Exodus 12:13 reads: שמות פרק יב פסוק יג

  וְהָיָה הַדָּם לָכֶם לְאֹת עַל הַבָּתִּים אֲשֶׁר אַתֶּם שָׁם וְרָאִיתִי אֶת הַדָּם וּפָסַחְתִּי עֲלֵכֶם וְלֹא יִהְיֶה בָכֶם נֶגֶף לְמַשְׁחִית בְּהַכֹּתִי בְּאֶרֶץ מִצְרָיִם:

And the blood will be for you a sign for you upon the doors wherein you reside, and I will see the blood and פסח, pass over you so that you will not have a destroying plague when I strike the land of Egypt.

However, the term also means “to placate”, at least as Onkelos translated the text from Hebrew to the common language of Aramaic. Who was God placating? Or was he seducing the Hebrews by tales of conquest of the mighty Egyptian pharaonic system and their gods that had lasted for millennia?  

In Jeremiah 12:27, pasach also means to ‘watch over’ or ‘guard’. This is the way the Septuaguint translates the term in Exodus 12:23 and 12:27. God is then the protector of the Israelites and not necessarily the murderer of Egyptian children. שהוא פסח על בתי בני ישראל. God is not skipping over Jewish homes but guarding them. But what in God’s armory provides that protection? An outstretched arm? A strong hand? Since these are clearly about a body and God does not have one, the terms have to be interpreted as metaphors. An outstretched arm can mean reaching towards the other. A strong hand may be doing so with certain convictions of your own.

Exodus 12:23 שמות פרק יב פסוק כג

וְעָבַר יְקֹוָק לִנְגֹּף אֶת מִצְרַיִם וְרָאָה אֶת הַדָּם עַל הַמַּשְׁקוֹף וְעַל שְׁתֵּי הַמְּזוּזֹת וּפָסַח יְקֹוָק עַל הַפֶּתַח וְלֹא יִתֵּן הַמַּשְׁחִית לָבֹא אֶל בָּתֵּיכֶם לִנְגֹּף:

And the Lord will come through to smite Egypt and see the blood on the lintel and two doorposts, and the Lord will פסח over the door and not allow the destroyer to enter your houses to smite.

More literally, blocking a door with blood prevents corrupting demons from entering. (Leviticus 12:15; 19:30 and 17:6-11) Textual references do not suggest that the primary meaning the word pesach refers to passing over the Israelite homes and using the blood to tell Him which home was that of a Hebrew. (Would not an all-knowing omniscient God be aware of that? Why would He require identifying signs?) Rather, it is a lamb’s blood, a symbol of the murder of innocence. Further, there are a number of other meanings – lame, limping or jumping. In the story of Elijah and the Prophets of Baal. Elijah asks: “How long will you go limping (pesachim פֹּסְחִים) between two different opinions? If the Lord is God, follow him; but if Baal, then follow him.” (1 Kings 19:21)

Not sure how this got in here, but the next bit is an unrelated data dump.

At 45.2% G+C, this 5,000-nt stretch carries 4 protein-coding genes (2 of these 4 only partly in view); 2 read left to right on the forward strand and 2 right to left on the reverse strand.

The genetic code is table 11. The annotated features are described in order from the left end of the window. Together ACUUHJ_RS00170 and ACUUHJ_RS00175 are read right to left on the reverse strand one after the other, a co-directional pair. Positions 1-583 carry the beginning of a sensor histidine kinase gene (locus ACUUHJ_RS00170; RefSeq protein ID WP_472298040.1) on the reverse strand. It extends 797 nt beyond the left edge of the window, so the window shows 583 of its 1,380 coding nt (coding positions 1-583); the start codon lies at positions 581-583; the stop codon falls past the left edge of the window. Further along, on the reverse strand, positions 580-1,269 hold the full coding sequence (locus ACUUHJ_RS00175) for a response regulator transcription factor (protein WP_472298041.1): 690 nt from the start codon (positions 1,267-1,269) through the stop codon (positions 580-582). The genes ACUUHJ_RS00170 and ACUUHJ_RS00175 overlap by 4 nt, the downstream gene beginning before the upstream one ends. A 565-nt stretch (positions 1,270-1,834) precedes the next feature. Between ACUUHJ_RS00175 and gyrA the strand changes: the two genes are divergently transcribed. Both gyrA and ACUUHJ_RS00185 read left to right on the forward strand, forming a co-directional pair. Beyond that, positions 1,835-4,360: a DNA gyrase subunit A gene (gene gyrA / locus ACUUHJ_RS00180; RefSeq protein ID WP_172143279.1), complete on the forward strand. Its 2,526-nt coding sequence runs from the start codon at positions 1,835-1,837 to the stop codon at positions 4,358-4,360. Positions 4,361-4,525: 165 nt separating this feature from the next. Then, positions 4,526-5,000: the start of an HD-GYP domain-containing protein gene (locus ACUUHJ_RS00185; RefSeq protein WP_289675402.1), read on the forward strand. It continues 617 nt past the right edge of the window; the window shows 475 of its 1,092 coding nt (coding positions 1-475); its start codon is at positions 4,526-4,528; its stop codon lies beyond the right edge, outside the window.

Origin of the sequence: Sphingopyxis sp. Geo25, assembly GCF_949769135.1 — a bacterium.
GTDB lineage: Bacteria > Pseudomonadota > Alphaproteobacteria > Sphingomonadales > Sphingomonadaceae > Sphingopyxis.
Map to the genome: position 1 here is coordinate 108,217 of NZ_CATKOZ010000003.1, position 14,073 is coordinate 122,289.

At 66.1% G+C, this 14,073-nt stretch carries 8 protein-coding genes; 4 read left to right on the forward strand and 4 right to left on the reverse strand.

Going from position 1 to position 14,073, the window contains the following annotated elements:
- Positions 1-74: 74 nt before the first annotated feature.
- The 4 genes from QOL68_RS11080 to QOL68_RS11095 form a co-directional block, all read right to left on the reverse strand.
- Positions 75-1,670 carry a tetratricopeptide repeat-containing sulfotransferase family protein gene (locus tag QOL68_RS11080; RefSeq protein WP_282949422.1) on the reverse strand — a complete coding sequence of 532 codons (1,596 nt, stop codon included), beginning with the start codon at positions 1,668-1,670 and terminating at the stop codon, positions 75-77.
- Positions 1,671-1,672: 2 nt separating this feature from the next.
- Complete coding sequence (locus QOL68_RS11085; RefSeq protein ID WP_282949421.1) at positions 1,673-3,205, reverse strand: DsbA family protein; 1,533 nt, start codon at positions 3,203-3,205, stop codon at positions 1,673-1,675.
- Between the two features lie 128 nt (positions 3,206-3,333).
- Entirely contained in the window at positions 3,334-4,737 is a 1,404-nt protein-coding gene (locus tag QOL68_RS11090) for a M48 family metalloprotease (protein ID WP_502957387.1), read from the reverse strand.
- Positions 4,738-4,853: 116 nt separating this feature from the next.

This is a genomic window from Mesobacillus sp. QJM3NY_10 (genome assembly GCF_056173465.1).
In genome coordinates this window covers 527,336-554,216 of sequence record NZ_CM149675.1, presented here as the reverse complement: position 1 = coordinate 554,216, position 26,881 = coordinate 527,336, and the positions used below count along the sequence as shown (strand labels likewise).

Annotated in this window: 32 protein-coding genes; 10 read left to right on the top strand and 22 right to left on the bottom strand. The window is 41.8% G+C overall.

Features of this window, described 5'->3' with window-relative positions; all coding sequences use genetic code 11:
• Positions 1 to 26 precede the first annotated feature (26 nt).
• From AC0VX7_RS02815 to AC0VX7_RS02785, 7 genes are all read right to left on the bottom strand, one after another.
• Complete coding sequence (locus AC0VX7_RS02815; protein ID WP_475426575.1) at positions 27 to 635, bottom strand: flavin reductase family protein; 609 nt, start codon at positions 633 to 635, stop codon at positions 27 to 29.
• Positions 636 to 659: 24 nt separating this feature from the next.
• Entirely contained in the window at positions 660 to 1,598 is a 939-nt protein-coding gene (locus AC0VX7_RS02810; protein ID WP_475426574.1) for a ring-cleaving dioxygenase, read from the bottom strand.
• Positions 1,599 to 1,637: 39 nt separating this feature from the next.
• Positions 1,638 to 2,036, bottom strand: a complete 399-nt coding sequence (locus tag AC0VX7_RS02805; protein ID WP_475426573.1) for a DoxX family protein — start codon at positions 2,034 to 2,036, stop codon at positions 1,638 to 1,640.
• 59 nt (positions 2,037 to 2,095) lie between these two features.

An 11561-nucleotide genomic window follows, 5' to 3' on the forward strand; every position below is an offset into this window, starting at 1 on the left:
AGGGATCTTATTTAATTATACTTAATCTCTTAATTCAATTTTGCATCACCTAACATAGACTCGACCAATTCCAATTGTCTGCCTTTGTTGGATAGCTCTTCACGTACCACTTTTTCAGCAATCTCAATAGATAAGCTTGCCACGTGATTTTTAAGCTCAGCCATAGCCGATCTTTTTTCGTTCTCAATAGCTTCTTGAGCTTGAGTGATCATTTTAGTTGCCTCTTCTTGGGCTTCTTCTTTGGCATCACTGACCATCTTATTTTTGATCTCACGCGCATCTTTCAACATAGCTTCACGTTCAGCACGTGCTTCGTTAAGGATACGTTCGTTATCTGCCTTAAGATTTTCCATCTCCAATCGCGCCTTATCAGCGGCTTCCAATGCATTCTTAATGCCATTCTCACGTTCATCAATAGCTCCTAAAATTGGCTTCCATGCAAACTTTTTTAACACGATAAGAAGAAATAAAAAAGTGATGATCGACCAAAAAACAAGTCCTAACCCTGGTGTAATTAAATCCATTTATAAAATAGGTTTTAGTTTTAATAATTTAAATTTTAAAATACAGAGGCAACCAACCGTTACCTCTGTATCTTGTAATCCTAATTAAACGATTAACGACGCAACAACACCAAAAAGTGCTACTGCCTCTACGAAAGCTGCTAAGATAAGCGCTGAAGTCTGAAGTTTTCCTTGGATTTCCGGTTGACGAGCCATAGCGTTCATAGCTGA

In other words, for Elijah, limping means waffling and avoiding total submission and obedience to the commands of God. It is a call for dogmatic belief. Make up your mind. Be a believer and choose God or submit to Baal (and damnation) if that is your choice. But if I make two offerings, one for God and one for Baal, “the God who answers by fire, He is God.” The Israelites remained silent and limped (פַסְּחוּ) around the altar that they had made.“ (1 Kings 18:21-26) The call is for the Israelites to make a total commitment to God. Don’t hesitate. Don’t waver. Commit your life fully to serving God.

The Hebrew sect of Christians took that as a central commandment and subsequently developed the belief that Christians had superseded Jews in God’s eyes in the doctrine of supersession. They cite the Gospel of Mark. But this is the teaching of Paul who attacked the judicial system of Torah (תורה), of a converted pagan Jew rather than a pious disciple of Christ.  But did not Jesus overturn the tables of the moneylenders in the Temple courtyard where on pesach the ritual of the community slaughtering the lambs took place? Certainly, Jesus was an ardent critic of the priests and their followers, the Sadducees, the elite of the period. He was also critical of another camp of critics, those Pharisees who ate with tax collectors and sinners, who recognized the value of divorce as well as a system of compulsory taxation.  For the Christians accepted the advice of Elijah while other Pharisees accepted the need to accept the requirement of adapting to contemporary society. The Christians like the Sadducees also stood on the side of dogmatic belief and faith rather than doubt, discourse and inquiry.